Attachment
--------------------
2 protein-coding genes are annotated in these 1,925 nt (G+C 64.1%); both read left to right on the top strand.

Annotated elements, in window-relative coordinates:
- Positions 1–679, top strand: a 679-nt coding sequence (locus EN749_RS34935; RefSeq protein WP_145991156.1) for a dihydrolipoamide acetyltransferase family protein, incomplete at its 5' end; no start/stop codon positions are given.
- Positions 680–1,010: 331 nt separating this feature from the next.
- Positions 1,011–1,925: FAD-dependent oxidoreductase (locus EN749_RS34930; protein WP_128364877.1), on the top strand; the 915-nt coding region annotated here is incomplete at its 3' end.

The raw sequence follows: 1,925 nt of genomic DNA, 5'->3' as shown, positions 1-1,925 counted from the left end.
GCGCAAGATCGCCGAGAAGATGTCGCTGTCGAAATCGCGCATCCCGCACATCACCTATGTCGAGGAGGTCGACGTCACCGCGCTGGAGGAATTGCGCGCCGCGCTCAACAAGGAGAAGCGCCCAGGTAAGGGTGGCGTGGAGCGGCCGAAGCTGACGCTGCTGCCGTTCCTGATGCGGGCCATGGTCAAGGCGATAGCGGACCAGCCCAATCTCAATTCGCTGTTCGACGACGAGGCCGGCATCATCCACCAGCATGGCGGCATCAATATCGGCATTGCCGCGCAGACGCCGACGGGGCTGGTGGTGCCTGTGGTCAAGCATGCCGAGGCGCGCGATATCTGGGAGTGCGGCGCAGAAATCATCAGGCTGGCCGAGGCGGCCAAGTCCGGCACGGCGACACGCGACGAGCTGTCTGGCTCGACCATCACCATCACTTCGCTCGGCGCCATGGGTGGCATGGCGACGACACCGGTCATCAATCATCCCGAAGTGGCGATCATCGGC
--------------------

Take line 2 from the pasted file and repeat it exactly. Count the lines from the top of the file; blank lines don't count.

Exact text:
Annotated elements, in window-relative coordinates: